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BBC shooter Christian Parkinson: Moving from cameraman to video journalist

Guest post by Christian Parkinson:

Christian at work in Kenya. Picture by Ben Gurney
Christian at work in Kenya. Picture by Ben Gurney

For too long the news shooter has been seen as a techie. News often seems to be about the correspondent while those of us who shoot, edit and sweat blood for the report go unrecognized, even within our own organizations.

For a while now there has been a growing trend, especially in news, for the one-man-band video journalist, both shooting/editing and reporting. There are obvious financial motives for this but the journalists who can tell a good yarn while still getting their shots in focus and correctly framed with good sound levels are few and far between. It’s not their fault, of course. It is an incredibly difficult job and the majority of those doing it are often new to shooting and editing.

That’s why I think people like you and I are perfectly placed to step in and fill this role when needed. Many of you probably already do. I’ve just started, and I am loving it. I’ve been a shooter/editor for the BBC for eleven years, four of them with the Africa Bureau. Recently I began an attachment (temporary posting) as a video journalist working for BBC World News. Suddenly I’m having to find and plan my own stories. I shoot them, cut them and sometimes even have to write a script and show my face. It’s demanding and stressful but always incredibly rewarding.


This Indian martial arts film is the first I made in my new job as a VJ. Shot on my PMW 500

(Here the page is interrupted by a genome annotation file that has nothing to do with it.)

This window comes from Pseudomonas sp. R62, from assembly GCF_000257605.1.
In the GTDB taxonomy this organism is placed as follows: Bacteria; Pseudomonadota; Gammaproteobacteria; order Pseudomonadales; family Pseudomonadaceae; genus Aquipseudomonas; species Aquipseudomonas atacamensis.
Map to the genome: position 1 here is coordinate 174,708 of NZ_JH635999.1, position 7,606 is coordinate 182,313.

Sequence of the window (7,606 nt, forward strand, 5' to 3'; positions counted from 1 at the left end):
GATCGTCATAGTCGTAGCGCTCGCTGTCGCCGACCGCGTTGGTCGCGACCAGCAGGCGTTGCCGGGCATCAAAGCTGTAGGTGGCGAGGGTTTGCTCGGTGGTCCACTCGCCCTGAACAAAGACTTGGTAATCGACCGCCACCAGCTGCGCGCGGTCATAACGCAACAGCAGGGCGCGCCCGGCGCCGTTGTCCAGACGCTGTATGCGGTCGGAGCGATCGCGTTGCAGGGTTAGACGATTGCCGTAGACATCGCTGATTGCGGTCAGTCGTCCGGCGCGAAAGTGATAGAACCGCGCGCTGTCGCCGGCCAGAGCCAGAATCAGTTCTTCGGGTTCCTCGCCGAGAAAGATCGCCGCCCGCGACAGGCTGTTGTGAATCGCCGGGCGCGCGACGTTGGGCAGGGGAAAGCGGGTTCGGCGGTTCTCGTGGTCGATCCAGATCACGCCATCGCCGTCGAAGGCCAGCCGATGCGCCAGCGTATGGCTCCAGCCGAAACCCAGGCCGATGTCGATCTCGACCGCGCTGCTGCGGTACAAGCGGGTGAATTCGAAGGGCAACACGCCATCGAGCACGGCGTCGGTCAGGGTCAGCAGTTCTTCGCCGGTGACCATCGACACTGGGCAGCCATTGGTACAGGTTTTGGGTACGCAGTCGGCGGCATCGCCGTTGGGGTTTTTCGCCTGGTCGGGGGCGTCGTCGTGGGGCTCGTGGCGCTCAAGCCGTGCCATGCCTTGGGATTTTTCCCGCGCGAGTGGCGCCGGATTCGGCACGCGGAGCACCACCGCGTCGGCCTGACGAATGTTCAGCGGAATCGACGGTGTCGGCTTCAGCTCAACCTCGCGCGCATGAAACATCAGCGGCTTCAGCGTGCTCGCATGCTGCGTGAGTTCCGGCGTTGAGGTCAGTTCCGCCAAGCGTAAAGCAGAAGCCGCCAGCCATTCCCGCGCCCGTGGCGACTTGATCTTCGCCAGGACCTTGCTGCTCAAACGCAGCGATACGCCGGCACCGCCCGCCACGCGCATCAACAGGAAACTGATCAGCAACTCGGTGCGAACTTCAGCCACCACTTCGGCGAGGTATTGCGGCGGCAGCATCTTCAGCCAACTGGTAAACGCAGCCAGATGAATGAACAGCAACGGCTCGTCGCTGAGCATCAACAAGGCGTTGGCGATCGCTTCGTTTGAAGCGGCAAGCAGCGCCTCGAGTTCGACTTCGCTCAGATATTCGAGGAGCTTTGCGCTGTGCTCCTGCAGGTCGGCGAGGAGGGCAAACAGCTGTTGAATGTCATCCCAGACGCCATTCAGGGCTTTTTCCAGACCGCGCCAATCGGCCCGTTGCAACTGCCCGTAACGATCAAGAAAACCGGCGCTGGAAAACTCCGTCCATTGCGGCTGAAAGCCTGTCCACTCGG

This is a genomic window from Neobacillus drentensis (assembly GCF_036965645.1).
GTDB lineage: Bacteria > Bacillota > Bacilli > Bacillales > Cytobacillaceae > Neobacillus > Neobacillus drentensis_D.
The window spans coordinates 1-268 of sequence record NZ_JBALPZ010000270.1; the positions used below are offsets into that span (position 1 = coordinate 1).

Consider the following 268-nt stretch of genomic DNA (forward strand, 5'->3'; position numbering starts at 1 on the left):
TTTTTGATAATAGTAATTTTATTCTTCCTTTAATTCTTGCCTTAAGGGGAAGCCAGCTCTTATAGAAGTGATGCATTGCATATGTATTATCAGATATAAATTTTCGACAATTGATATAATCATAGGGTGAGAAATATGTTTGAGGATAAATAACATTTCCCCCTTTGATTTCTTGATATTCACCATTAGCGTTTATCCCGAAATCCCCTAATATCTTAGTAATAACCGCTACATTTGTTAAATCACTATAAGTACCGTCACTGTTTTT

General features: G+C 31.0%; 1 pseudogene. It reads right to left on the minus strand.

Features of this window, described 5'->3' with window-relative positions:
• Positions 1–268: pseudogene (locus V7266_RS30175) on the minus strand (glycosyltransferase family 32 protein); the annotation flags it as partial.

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The work I’ve been doing has been a mixed bag so far, ranging from quirky arts films to covering the Westgate mall siege in Nairobi. Sometimes I still work with a correspondent, though those occasions have been few and far between. Mainly I produce what we call “authored pieces” with no voice except that of the interviewee. It’s the sort of film making that guys on this website have been doing for a while now and to me it really is the best way to tell a story. Why should we shoehorn in a voiceover and piece to camera unless you are trying to explain a very complicated story?


Syrian refugees in Jordan. Filmed on a Sony PMW500.

I’ve been using a mixture of kit depending on the piece. Sometimes I use a Sony PMW-500 ENG camera, sometimes my Canon 5D mkII and at other times my tiny Canon S110 compact which is incredibly useful for filming my own pieces to camera and behind the scenes footage. I’m still to find the perfect VJ camera but I’m enjoying experimenting.

For those of you who are craft cameramen or editors, I think showing a willingness to step up and do this type of work can really increase your employability. After all, if the technical side of the job is already second nature then the rest is fairly straightforward. For too long news crews have been complaining of producers and reporters taking jobs from them, but surely with our skill set we have no need to worry? You just need to be willing to take a risk and step outside your comfort zone. If you want to keep a job until retirement or if you are a freelancer looking for work then it may be time to realize that the opportunities in news are increasingly limited for anybody except those who can do everything – well.


Chessboxing feature shot using 4 cameras including the Gopro Hero 3, 5D mkII and my Sony Hx9v.

It’s far from easy. I’ve made lots of mistakes and still do. It is tough to get your shot perfect while trying to make eye contact with an interviewee. It can be quite daunting to turn up at an event where not much is happening and to make a film about it for that evenings newscast. But imagine how much worse it is for somebody who can’t remember how to white balance, doesn’t know which mic is right for each circumstance and still has their hyper gain on from the night before. Believe me, I think we “techies” can be better VJs than anybody if we put our minds to it.

Christian Parkinson is a cameraman and video journalist based in London and covering the world. His work has won the David Bloom award and was shortlisted for an International Emmy. Christian is currently writing a book about how to succeed as a news cameraman. He also edits the popular camera blog www.imagejunkies.com and on twitter is @imagejunkies

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